That’s a powerful truth. Do you think that in the world we live in today, these two people would have a chance to choose a different path, be given more opportunities, perhaps get more acceptance, creating more diversity?

I do, that’s why I think the timing is propitious for the series Mike right now, because people in 2022, and since the pandemic, have a greater sense of understanding. Looking back at things that happened in the past, we’re learning how not to judge but to empathize; how not to judge but to understand. We’re not excusing anyone’s ill behavior per se, but asking ourselves, “What was the root cause?” and have a deeper, nuanced conversation about our perception of people, our perception of Black men, our perception of the athlete, our perception of the quote-unquote, “Mandingo.” Our perception of women. Our new understanding of misogyny; of how women were treated and why. How we are looking to evolve from that era to this time, asking different questions and really sitting down and listen to what happened.

America, the land of the free. Where do you think this country is going, or where do you hope it’s going for its people?

Our country is in trouble, the world is in trouble, really, because we’re regressing and not progressing. People don’t have regard or respect for anybody. I believe we’re all scattered to the four winds, begging to be heard. In that, it’s like Babylon again. Everybody is just crying to be heard, saying, “Something needs to change, become different,” yet nobody’s listening. Everybody’s beating on everybody’s chest, saying, “Hear me.” We’re at a high level of dysfunction in this country, a high level of disrespect. People want to go back to what they claim are the good old days, but what people don’t understand is that the good old days never existed. We have to reimagine a new world, a new land, where we’re not going to get everything we want, but will we get what we need? It’s painful. I’m raising young children, as many of my friends are, and I am asking myself, “What are they going to be left with?” There’s lawlessness. There’s homelessness. We’re supposed to be the richest country in the world, yet we lack integrity, we lack the heart with which to give, with which to serve.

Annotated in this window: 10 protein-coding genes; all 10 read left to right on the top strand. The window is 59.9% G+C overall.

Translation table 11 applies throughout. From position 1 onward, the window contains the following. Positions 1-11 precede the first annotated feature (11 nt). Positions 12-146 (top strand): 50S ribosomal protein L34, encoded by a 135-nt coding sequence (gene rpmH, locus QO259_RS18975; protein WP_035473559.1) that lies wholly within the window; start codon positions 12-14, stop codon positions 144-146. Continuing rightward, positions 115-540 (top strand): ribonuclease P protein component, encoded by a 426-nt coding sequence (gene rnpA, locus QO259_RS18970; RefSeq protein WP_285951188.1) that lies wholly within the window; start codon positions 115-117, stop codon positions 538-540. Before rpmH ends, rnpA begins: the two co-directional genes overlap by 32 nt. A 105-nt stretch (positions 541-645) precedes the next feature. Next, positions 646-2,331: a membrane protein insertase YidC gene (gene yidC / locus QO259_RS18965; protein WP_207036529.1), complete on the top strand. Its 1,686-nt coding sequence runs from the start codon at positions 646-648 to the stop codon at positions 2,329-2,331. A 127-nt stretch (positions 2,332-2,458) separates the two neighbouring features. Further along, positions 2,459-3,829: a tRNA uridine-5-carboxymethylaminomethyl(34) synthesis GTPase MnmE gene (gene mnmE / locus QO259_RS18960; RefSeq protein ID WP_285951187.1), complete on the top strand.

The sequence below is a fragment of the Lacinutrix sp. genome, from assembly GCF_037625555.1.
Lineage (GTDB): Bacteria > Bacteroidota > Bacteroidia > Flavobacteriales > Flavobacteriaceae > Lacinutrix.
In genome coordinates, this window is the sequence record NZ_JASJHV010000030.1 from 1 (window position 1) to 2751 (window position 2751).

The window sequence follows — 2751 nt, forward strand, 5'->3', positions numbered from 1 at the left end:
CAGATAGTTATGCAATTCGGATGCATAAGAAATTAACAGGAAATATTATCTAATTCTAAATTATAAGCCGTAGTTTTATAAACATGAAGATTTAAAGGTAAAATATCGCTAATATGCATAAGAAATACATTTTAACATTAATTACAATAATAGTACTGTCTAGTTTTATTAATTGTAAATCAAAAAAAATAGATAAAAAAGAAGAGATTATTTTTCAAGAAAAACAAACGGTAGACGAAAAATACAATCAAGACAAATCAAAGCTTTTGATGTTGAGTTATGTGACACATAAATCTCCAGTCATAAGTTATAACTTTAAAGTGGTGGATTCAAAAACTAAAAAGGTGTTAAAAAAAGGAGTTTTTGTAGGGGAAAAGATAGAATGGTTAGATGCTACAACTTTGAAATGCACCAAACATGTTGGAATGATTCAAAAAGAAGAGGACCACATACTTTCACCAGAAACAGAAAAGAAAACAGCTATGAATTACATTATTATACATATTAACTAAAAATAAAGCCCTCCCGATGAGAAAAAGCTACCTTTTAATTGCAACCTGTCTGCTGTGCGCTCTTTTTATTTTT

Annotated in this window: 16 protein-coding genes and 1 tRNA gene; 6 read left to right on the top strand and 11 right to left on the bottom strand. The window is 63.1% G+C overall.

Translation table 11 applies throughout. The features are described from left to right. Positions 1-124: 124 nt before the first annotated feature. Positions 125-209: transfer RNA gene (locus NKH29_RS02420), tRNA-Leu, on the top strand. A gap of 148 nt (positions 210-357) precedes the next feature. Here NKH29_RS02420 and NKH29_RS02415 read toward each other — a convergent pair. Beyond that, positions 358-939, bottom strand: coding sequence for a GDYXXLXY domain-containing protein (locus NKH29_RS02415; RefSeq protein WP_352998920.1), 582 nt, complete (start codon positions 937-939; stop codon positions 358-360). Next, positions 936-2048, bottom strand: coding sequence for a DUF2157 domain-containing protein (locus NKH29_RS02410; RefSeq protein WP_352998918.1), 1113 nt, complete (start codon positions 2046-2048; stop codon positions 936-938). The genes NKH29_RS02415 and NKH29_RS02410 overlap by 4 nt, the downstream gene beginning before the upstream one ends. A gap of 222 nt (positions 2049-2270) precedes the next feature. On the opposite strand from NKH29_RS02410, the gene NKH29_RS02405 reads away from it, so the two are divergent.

On a lighter note, how passionate are you about boxing? Did you ever had a love for Mike Tyson’s career, do you yourself do any sports?

I grew up an athlete, I played soccer, ran track, played football, but I’m not a boxing fan, yet I do respect and appreciate the sweet science of boxing. Of course, like everybody else at the time, I was caught up in the rapture of Mike Tyson in the mid-to-late ’80s, early ’90s. I thought that he was a fascinating figure. Also, like every other kid my age, I was playing the Mike Tyson Punch Out video game on my Nintendo. It was a great time to be a kid, you went outside to play, made friends with the kids down the street, went to the park. We weren’t worried about “likes,” “dislikes,” making videos or stuff like that. I feel I was part of the last generation where you could really have a great time, be alive and be a kid.